"communists". Recently, in Falluja, in the Sunni heartland of Iraq, it was 
clearly not the presence of Ba'athists or Saddamists, but the brutal 
behaviour of the occupiers, who fired point-blank at a crowd, that inspired 
the resistance.

The American tanks gunning down a family of shepherds is reminiscent of the 
gunning down of a shepherd, his family and sheep by "coalition" aircraft in 
a "no-fly zone" four years ago, whose aftermath I filmed and which evoked, 
for me, the murderous games American aircraft used to play in Vietnam, 
gunning down farmers in their fields, children on their buffaloes.

On 12 June, a large American force attacked a "terrorist base" north of 
Baghdad and left more than 100 dead, according to a US spokesman. The term 
"terrorist" is important, because it implies that the likes of al-Qaida are 
attacking the liberators, and so the connection between Iraq and September 
11 is made, which in pre-war propaganda was never made.

More than 400 prisoners were taken in this operation. The majority have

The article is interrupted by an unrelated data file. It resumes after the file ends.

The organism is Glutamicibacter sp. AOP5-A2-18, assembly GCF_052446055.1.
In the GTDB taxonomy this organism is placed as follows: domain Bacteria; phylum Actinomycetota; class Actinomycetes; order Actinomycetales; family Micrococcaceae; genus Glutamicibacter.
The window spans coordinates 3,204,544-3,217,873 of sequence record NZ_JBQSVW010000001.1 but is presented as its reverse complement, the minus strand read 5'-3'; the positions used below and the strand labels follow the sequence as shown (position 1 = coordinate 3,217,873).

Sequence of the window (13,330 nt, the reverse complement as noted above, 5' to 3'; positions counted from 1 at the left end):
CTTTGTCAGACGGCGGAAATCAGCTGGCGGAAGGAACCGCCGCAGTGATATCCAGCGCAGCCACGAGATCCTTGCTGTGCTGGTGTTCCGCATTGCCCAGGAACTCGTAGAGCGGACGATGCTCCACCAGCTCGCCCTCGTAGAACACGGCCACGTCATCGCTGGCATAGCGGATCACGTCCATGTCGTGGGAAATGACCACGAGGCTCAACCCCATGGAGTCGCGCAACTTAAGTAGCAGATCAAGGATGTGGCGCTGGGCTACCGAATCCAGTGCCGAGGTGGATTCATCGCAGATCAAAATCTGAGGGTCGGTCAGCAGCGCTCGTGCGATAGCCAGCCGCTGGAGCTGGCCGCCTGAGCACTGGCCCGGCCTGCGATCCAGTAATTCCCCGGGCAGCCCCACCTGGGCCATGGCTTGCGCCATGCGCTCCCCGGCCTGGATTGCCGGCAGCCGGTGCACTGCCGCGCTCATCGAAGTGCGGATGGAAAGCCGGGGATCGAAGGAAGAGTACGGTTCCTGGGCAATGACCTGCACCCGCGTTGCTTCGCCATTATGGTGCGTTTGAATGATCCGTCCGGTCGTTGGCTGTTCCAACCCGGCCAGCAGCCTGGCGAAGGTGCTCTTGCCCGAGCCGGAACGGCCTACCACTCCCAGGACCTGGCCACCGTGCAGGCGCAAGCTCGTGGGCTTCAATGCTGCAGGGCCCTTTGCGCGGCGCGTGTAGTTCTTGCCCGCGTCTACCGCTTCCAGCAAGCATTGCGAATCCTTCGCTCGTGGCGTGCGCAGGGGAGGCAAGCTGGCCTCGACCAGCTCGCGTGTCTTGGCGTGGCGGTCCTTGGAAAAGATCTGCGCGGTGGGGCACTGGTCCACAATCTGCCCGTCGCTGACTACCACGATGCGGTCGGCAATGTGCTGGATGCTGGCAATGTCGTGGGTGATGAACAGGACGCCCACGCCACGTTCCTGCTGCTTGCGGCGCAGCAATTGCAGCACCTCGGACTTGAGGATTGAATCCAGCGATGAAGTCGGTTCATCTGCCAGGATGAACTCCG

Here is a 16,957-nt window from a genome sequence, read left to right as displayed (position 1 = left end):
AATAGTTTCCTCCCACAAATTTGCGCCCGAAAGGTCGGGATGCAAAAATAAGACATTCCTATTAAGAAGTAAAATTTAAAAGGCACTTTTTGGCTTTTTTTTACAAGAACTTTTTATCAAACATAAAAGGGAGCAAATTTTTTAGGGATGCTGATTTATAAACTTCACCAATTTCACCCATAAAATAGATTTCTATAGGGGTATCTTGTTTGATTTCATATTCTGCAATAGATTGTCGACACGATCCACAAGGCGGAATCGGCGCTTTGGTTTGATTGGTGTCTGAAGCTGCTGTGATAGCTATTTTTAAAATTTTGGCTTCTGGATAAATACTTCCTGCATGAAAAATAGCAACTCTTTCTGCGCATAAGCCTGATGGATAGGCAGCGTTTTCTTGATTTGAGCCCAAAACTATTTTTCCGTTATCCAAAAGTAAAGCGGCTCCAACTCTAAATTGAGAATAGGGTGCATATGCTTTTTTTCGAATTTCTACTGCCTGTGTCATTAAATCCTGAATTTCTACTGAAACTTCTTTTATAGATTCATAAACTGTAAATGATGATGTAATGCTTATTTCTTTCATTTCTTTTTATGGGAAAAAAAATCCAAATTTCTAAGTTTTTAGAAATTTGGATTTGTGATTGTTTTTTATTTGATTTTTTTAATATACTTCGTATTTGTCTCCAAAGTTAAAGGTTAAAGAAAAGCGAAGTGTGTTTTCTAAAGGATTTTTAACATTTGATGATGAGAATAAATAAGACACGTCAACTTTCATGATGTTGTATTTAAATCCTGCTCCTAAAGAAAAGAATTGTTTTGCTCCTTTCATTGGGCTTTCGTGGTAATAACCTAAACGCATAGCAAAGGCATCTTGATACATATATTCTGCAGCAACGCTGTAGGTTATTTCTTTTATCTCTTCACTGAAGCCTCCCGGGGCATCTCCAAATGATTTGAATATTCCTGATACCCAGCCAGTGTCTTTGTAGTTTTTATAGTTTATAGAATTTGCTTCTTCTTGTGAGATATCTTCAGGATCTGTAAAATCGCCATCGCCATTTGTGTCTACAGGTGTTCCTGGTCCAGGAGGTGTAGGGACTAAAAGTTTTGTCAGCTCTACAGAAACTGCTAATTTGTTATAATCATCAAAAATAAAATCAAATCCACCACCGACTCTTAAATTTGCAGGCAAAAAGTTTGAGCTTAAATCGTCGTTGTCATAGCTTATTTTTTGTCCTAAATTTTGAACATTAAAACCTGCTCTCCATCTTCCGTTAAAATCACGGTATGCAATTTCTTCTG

reportedly joined thousands of Iraqis in a "holding facility" at Baghdad 
airport: a concentration camp along the lines of Bagram, from where people 
are shipped to Guantanamo Bay.

In Afghanistan, the Americans pick up taxi drivers and send them into 
oblivion, via Bagram. Like Pinochet's boys in Chile, they are making their 
perceived enemies "disappear".

"Search and destroy", the scorched-earth tactic from Vietnam, is back. In 
the arid south-eastern plains of Afghanistan, the village of Niazi Qala no 
longer stands. American airborne troops swept down before dawn on December 
30, 2001 and slaughtered, among others, a wedding party.

Villagers said that women and children ran towards a dried pond, seeking